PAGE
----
On our first day back in Madrid, on our way home to Australia, we took ourselves early to the Prado, a palatial building, four stories high with colonnaded walks looking down onto a large central garden. The Prado had also been our first port of call when we arrived in Spain, not realising until we got there that it was Labour Day and the museum was closed! Second time lucky, we enjoyed our fill of art, then caught a train to Toledo, about 75 kilometres away or 33 minutes by train.
Toledo is an ancient fortified hill town , almost encircled by the Tagus river. It was established by the Celts more than 2000 years ago, and followed the usual pattern of being occupied serially by the Romans, the Visigoths, the Moors from the 8th century to the 11th century, then the Christians (Iberians?)(I’m not sure). It was the seat of Charles V, the Holy Roman Emperor in the mid 1500s. Toledo was famous for the peaceful coexistence of Jews, Christians and Muslims for centuries. It’s also, famous of course, for the quality of its steel, much sought after for weaponry from Roman times. Every second shop in Toledo has swords and knives on display!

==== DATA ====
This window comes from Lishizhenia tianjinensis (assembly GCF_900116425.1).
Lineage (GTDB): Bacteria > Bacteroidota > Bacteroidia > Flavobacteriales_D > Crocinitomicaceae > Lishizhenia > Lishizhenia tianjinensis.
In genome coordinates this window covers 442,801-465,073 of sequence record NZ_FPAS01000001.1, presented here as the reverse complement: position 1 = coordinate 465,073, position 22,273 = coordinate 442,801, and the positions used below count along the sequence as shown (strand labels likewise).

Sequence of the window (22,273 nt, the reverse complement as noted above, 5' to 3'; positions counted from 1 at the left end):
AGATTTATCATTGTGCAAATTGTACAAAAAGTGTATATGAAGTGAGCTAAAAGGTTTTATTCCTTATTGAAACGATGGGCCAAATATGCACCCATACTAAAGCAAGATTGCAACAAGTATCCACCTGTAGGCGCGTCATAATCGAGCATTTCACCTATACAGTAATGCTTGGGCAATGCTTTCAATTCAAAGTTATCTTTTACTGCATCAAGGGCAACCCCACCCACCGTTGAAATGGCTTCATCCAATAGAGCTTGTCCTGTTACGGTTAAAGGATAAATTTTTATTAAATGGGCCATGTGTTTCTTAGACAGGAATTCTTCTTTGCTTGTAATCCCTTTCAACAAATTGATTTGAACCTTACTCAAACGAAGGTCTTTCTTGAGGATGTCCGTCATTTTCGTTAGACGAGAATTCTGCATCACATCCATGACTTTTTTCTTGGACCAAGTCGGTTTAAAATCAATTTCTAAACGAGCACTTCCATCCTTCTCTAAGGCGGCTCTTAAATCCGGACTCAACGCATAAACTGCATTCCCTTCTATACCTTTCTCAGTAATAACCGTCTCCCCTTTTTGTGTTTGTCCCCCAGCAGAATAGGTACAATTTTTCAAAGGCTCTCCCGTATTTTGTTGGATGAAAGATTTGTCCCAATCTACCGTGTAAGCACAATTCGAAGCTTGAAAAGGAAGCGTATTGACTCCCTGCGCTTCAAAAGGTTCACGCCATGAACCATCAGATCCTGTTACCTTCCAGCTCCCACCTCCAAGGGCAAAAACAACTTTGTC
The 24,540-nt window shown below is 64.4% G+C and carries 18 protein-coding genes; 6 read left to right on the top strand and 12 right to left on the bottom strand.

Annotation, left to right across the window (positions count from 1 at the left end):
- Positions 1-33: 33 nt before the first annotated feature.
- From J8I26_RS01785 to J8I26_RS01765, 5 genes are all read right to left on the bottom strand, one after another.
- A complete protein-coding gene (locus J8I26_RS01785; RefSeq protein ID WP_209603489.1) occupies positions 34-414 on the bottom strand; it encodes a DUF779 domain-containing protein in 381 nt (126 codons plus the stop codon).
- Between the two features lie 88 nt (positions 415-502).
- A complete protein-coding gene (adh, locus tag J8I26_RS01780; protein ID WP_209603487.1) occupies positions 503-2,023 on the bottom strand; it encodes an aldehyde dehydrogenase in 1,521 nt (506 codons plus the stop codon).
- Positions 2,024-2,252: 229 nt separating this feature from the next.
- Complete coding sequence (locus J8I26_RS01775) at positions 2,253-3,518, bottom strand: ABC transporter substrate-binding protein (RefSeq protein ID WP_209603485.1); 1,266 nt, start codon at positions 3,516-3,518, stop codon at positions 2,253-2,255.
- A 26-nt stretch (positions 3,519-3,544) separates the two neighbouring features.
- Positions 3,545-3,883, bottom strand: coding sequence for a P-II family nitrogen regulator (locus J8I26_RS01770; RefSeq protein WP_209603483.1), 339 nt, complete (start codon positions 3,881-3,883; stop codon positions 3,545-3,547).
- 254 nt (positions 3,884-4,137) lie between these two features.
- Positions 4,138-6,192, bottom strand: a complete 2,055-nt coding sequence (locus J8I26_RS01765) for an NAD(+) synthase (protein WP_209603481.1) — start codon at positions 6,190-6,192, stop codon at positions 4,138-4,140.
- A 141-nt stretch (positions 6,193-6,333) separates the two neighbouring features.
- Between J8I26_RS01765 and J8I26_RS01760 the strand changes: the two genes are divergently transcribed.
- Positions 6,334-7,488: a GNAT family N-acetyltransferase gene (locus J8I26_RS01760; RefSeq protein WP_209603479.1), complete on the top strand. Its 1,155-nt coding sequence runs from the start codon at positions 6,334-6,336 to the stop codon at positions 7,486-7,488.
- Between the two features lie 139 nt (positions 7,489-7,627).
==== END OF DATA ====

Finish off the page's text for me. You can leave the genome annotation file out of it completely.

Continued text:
It has a very impressive gothic cathedral, (closed when we were there) and numerous other churches, mosques and synagogues, including El Cristo de la Luz, a small mosque built in the 900s, later converted to a Christian church. We visited the Synagogue of El Transito, also a converted mosque. The Alcazar, a 16th century fortress looms massively over the city.
The most wonderful historical building, we thought, was the Monastery of San Juan de los Reyes, built by the Catholic monarchs in the late 15th century. It has an exquisite cloister and wonderful sculptured pillars.
We lingered into the evening, enjoyed a relaxed dinner after most of the day-trippers had departed and caught the last train back to Madrid.